Laughing Gas: How To Use N₂O Responsibly
In this article we explore nitrogen oxide, or laughing gas, and how to use it safely and responsibly.
Laughing gas is made up of nitrogen oxide, a natural chemical compound which, at room temperature, is a non-flammable, colourless gas with slightly sweet, almost metallic taste.
Apart from being found in everything from whipped cream cans to race cars, nitrogen is also commonly used as a recreational substance. And it’s not hard to see why; it’s legal, cheap, and produces a reliable burst of euphoria.
But how exactly do you go about using laughing gas (or nitrogen)? Read on for simple instructions on how to use nitrogen responsibly.
USE BALLOONS AS A METHOD OF ADMINISTRATION
There are numerous ways to enjoy laughing gas; you can inhale it from whipping cream containers or cooking sprays, but we always suggest using a balloon in combination with a canister and cream charger.
Bypassing balloons and inhaling directly from a canister and inhaling it can freeze your mouth and airways, causing severe harm. Also, when inhaling gas from a canister, the speed is harder to control, meaning you might “overdose” and faint – something you don’t want to do. So, for safe and reliable results, use a balloon.
Simply blow some air in a balloon, hook it up to your nitrogen cartridge and slowly fill the balloon with the gas. Make sure you tightly seal the tip of the balloon so no gas escapes.
Then breathe in some air, place the tip of the balloon in your mouth, release the contents slowly into your mouth, and inhale it. Hold it in your lungs for a few seconds, then exhale like you would a toke from a joint, and repeat.
Make sure to take it easy; while laughing gas creates a funny sense of euphoria, it can also make some people dizzy or nauseous.
BEWARE OF THE HEALTH RISKS
Unfortunately, we live in a world where most things that make you feel good have at least some health risks. And laughing gas isn’t excluded from the list. However, it is considered a low-risk substance, meaning it’s not as harmful as other substances.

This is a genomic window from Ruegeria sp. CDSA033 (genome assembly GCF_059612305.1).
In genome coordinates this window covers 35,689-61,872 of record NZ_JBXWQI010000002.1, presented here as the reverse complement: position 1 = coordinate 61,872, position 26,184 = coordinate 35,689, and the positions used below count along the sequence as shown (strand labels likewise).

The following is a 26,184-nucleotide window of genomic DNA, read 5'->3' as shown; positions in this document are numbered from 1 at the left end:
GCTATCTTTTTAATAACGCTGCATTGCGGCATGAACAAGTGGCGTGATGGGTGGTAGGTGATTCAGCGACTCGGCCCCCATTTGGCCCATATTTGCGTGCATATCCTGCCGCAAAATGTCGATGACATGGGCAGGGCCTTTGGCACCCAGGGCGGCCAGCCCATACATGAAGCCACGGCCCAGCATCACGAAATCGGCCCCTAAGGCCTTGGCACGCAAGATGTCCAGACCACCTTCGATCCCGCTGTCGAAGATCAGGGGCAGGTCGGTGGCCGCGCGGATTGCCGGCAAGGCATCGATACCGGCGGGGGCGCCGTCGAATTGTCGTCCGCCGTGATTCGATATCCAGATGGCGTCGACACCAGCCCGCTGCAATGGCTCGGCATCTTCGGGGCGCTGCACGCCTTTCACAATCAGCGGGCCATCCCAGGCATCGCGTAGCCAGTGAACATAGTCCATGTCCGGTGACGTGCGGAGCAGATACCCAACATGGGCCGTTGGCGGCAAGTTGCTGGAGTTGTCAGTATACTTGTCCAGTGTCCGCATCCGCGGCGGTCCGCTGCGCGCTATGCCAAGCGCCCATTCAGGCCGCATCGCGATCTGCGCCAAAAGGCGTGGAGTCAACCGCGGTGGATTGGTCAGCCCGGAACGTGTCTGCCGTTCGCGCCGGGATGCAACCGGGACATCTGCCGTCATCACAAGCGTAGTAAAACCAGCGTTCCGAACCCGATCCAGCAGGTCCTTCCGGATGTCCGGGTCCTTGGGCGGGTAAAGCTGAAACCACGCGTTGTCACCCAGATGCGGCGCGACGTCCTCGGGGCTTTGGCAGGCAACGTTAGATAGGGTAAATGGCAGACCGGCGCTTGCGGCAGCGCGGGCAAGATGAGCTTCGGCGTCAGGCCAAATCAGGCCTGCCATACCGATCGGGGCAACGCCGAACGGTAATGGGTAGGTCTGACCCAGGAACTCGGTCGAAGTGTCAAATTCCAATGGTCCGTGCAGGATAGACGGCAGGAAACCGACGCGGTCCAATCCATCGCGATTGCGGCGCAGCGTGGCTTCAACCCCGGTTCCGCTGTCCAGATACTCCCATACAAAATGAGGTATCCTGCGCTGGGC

As we mentioned earlier, nitrogen can also make people feel dizzy, nauseous, or even cause vomiting.
Here are some of the other health risks of using nitrogen oxide recreationally:
- Taking it directly from a canister or cartridge can freeze your mouth and airways. This can cause severe freezing wounds on the mouth, lips and vocal cords.
- Inhaling too much nitrogen can cause you to faint and become unconscious.
- Combining nitrogen oxide with other drugs increases your risk of a bad trip.
- Using nitrogen oxide when you have a cold can damage your mucous membranes. This can cause ear pain or, in severe cases, permanent hearing loss.
- Chronic nitrogen use causes vitamin B12 deficiencies. These deficiencies can lead to neurological issues.
- Using nitrogen oxide which is not food-grade or designed for human consumption may expose you to additional risks, although this isn’t 100% clear.
- Inhaling nitrogen gas may introduce small metal particles into your lungs.
FOLLOW THESE TIPS FOR EXTRA SAFETY
Here are some basic tips designed to help you minimize the health risks of using nitrogen gas:
- Use clean, food-grade gas (like that found in cream chargers or crackers).
- Always administer nitrogen using the balloon method we explained above. Never take nitrogen directly from a can or cartridge.
- Never inhale a whole balloon. Consume nitrogen in small doses.
- Breathe in some air before inhaling the gas to avoid robbing your body of too much oxygen.
- Store nitrogen in a cool, dark place. Never expose your cartridges to extreme heat or a naked flame as they can and will explode, possibly causing serious bodily harm.
- Always sit down while taking laughing gas.
- Don’t mix nitrogen with other substances like alcohol or other recreational drugs.
- Do not use laughing gas while pregnant.